I wouldn’t recommend Blythe as a destination for most, but for birders, I would suggest spending the time, as you pass through on I-10, to exit and visit the river and the adjacent farmlands. If you have never birded the desert of southern California then I certainly suggest. I will continue to bird the area, and report what I find. Soon, I hope to convey the unrecognized ecological treasures that the town of Blythe presents.

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Birding the Beach- A Winters Day in Sunny SoCal

by Bryce W. Robinson

Brown Pelican- Pelecanus occidentalis

Brown Pelican- Pelecanus occidentalis

Over the weekend, I found myself once again at the end of the continent, facing the expansive Pacific Ocean. Something about the ocean draws my spirit, and I feel the desire to answer and explore its waters. There will be a day when I make the journey aboard a boat, and explore what can be found above and below the sea, but for now I find myself satisfied with what lives along its shores.

Years had passed since I last saw the ocean, and I could tell. I watched the waters as if I had never known the sight. The excitement of the bird life that I could see riding the waves and flying about gave me the familiar giddiness that birding often brings. I was in a new place, with new birds, and I was happy.

Previous trips to the beach had no focus on birding. I was a young member of a rowdy crowd of miscreants who focused more on the simple fun that the waters bring. This trip was different, as I found myself solely focused on finding birds and testing my knowledge. As it is in the depths of winter, the crowds were minimal and the birds were active. This provided the perfect setting for photographing the birds and learning the new species that I found.

The shores of southern California house many wintering birds. As I scanned the waters with my binoculars, I was delighted to see the large groups of Western and Clark’s Grebes. Scattered about I found a few members of a bird that is new to me, The Red-throated Loon. I did not expect to see the bird, and at first sight I celebrated with a few strange noises of excitement. Loons wear drab basic plumage, and it is often difficult to identify specific to the species. Still, the Red-throated Loon is distinctive and I feel confident with my ID. I was unable to photograph the loons due to their distance from the shores. I was fairly disappointed, but there will surely be a time and opportunity for me to photograph the bird in the future.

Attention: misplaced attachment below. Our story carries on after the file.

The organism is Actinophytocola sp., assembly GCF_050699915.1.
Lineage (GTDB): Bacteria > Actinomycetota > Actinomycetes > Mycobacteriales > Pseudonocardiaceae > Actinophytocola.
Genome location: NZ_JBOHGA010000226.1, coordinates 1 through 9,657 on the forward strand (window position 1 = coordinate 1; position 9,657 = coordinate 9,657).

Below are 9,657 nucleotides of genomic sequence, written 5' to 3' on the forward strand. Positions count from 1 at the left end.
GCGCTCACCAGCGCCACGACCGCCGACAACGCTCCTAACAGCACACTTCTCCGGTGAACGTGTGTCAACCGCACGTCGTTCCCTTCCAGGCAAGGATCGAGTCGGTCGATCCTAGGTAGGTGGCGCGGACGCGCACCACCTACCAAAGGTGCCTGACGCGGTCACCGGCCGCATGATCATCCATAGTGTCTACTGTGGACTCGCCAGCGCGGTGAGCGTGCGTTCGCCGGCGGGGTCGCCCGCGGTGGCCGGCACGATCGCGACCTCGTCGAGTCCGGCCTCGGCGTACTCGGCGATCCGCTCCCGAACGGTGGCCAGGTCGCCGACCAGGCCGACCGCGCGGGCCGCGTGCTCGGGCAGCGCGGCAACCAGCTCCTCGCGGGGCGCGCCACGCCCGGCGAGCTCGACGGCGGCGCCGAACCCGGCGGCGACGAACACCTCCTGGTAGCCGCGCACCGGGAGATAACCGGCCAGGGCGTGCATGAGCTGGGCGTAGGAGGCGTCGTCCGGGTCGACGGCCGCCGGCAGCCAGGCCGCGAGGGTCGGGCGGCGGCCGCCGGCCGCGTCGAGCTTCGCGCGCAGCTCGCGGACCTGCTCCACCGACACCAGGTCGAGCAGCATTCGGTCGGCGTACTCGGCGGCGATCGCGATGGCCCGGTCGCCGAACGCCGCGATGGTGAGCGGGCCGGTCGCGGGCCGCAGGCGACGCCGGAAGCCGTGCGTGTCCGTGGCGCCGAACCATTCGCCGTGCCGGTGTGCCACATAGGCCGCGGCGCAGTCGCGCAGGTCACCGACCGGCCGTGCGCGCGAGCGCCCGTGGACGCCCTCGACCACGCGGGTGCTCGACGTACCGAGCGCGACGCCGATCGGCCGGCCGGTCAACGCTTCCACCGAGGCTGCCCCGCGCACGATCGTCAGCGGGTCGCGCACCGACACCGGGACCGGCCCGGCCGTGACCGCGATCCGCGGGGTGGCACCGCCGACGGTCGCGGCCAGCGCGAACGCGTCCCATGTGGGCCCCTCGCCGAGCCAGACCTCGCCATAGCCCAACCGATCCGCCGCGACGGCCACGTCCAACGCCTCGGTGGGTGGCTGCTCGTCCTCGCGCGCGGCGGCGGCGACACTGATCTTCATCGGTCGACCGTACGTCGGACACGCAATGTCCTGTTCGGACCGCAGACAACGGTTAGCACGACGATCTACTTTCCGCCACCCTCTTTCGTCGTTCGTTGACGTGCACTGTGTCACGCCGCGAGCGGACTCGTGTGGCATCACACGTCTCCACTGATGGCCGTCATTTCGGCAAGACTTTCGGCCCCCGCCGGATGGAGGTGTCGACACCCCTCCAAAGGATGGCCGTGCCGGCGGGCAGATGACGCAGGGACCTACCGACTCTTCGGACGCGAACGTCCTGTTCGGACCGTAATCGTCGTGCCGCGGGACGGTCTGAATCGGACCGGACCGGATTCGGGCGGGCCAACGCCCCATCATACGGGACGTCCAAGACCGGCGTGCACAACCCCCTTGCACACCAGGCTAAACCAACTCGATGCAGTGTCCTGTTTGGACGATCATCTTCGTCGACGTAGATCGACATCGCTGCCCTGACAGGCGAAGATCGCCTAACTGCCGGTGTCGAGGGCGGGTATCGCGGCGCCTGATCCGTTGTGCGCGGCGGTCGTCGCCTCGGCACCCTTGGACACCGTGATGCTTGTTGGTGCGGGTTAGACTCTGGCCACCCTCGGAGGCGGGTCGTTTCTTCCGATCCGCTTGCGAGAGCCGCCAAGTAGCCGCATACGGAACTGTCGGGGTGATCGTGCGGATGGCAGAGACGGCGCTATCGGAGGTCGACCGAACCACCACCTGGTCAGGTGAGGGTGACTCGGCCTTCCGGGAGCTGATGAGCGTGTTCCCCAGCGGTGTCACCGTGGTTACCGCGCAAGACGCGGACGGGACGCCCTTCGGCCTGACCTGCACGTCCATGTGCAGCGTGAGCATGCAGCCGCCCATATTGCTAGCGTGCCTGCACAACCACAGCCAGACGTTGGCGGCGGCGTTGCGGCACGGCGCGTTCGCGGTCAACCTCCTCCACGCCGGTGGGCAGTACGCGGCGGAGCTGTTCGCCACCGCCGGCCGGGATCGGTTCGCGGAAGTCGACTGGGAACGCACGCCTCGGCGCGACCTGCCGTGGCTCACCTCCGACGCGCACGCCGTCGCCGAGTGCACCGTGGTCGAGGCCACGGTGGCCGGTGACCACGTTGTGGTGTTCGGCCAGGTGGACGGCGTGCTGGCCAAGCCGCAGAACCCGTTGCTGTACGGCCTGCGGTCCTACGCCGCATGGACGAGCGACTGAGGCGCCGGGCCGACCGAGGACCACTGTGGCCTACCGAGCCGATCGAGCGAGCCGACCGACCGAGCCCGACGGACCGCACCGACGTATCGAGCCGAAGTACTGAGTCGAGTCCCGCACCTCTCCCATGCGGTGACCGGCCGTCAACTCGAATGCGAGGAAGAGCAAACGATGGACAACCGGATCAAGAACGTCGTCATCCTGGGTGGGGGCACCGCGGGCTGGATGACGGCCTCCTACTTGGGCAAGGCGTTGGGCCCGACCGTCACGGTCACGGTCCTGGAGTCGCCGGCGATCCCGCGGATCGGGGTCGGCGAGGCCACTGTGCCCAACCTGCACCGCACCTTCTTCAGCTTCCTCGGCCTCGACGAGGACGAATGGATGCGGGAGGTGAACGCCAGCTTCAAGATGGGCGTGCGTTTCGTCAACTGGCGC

Another bird that I saw but was unable to photograph was a bird that I originally set out to find. I am, of course, a raptor enthusiast, and I had never seen the White-tailed Kite before. In the distance I saw a hovering kite hunting. It was incredible to watch it dance through the air with rhythmic wing beats as it looked for food. Other raptors engage this technique, but the kite is king as its form is unmatched. I will make it a point to find the bird again and photograph the scene of the hunting kite, but for now perhaps a painting will have to suffice.

Overall the birds were friendly and I was able to have many enjoyable photo shoots with numerous birds. I would rather let the pictures speak for the birds than summarize the experience with each species. The delicate detail of life is incredible, and I encourage you to take the opportunity and time to truly experience the birds by engaging the photos, zooming in and exploring the detail. The birds are photographed as one would see them, and many are acting in behaviors precisely as the guidebooks describe.

I hope these photos communicate the beauty of the birds, and encourage you to get out to enjoy and appreciate them as I do.

Long-billed  Curlew- Numenius americanus

Long-billed Curlew- Numenius americanus

Long-billed Curlew- Numenius americanus

Long-billed Curlew- Numenius americanus. Note the closed Nictitating Membrane shielding the eye.

Willet- Tringa semipalmata

Willet- Tringa semipalmata. Adult in basic plumage

Willet- Tringa semipalmata. Adult in basic plumage

Willet- Tringa semipalmata. Adult in basic plumage

Willet- Tringa semipalmata. Adult in basic plumage

Marbled Godwit- Limosa fedoa

Marbled Godwit- Limosa fedoa. Adult in basic plumage

Marbled Godwit- Limosa fedoa. Adult in basic plumage

Marbled Godwit- Limosa fedoa. Adult in basic plumage

Marbled Godwit- Limosa fedoa. Adult in basic plumage

Marbled Godwit- Limosa fedoa. Adult in basic plumage

Black-bellied Plover- Pluvialis squatarola

Black-bellied Plover- Pluvialis squatarola in basic plumage

Black-bellied Plover- Pluvialis squatarola in basic plumage

Black-bellied Plover- Pluvialis squatarola in basic plumage

Sanderling- Calidris alba

Sanderling- Calidris alba. Adult in basic plumage

Sanderling- Calidris alba. Adults in basic plumage

Heerman’s Gull- Larus heermanni

Heermann's Gull- Larus heermanni

Heermann's Gull- Larus heermanni

Juvenile and Adult Heermann's Gull- Larus heermanni

Juvenile Heermann's Gull- Larus heermanni

Yawning juvenile Heermann's Gull- Larus heermanni

Ring-billed Gull- Larus delawarensis

Ring-billed Gull- Larus delawarensis

Ring-billed Gull- Larus delawarensis

"1st winter" Ring-billed Gull- Larus delawarensis